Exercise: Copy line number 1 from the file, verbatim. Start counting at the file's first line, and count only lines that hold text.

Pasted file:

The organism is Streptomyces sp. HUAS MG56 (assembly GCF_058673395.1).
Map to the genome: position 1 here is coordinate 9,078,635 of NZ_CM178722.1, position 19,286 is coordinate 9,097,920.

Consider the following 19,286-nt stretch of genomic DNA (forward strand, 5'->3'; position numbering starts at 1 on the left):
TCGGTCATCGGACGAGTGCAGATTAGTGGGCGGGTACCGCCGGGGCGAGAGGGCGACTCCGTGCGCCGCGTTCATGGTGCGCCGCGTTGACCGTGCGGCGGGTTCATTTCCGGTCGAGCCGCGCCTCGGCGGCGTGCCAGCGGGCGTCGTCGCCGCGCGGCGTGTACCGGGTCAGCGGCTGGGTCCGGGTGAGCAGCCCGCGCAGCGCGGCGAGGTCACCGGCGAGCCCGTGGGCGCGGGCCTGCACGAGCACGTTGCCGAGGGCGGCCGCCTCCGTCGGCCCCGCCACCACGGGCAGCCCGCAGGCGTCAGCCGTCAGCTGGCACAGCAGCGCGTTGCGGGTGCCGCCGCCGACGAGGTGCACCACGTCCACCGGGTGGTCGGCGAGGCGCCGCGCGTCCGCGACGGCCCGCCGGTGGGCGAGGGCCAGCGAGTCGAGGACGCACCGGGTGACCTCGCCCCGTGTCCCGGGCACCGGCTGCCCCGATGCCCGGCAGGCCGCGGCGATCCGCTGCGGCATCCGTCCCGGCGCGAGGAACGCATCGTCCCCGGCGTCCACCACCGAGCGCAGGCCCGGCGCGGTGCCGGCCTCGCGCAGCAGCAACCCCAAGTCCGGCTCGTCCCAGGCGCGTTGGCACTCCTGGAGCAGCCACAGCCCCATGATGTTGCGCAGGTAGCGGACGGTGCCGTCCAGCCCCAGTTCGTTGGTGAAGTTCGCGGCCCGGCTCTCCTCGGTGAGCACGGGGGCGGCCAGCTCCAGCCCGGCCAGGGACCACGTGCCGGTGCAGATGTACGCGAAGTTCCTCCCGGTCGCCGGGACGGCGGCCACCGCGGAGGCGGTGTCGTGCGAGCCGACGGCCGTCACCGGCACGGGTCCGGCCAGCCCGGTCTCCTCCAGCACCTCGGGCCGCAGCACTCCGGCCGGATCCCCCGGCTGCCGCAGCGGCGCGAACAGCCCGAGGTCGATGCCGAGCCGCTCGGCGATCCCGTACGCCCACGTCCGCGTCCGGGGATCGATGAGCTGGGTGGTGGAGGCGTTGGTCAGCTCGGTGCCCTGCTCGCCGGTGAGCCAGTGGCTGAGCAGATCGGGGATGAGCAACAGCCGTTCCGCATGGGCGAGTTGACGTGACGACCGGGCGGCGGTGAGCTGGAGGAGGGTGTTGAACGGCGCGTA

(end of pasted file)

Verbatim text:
The organism is Streptomyces sp. HUAS MG56 (assembly GCF_058673395.1).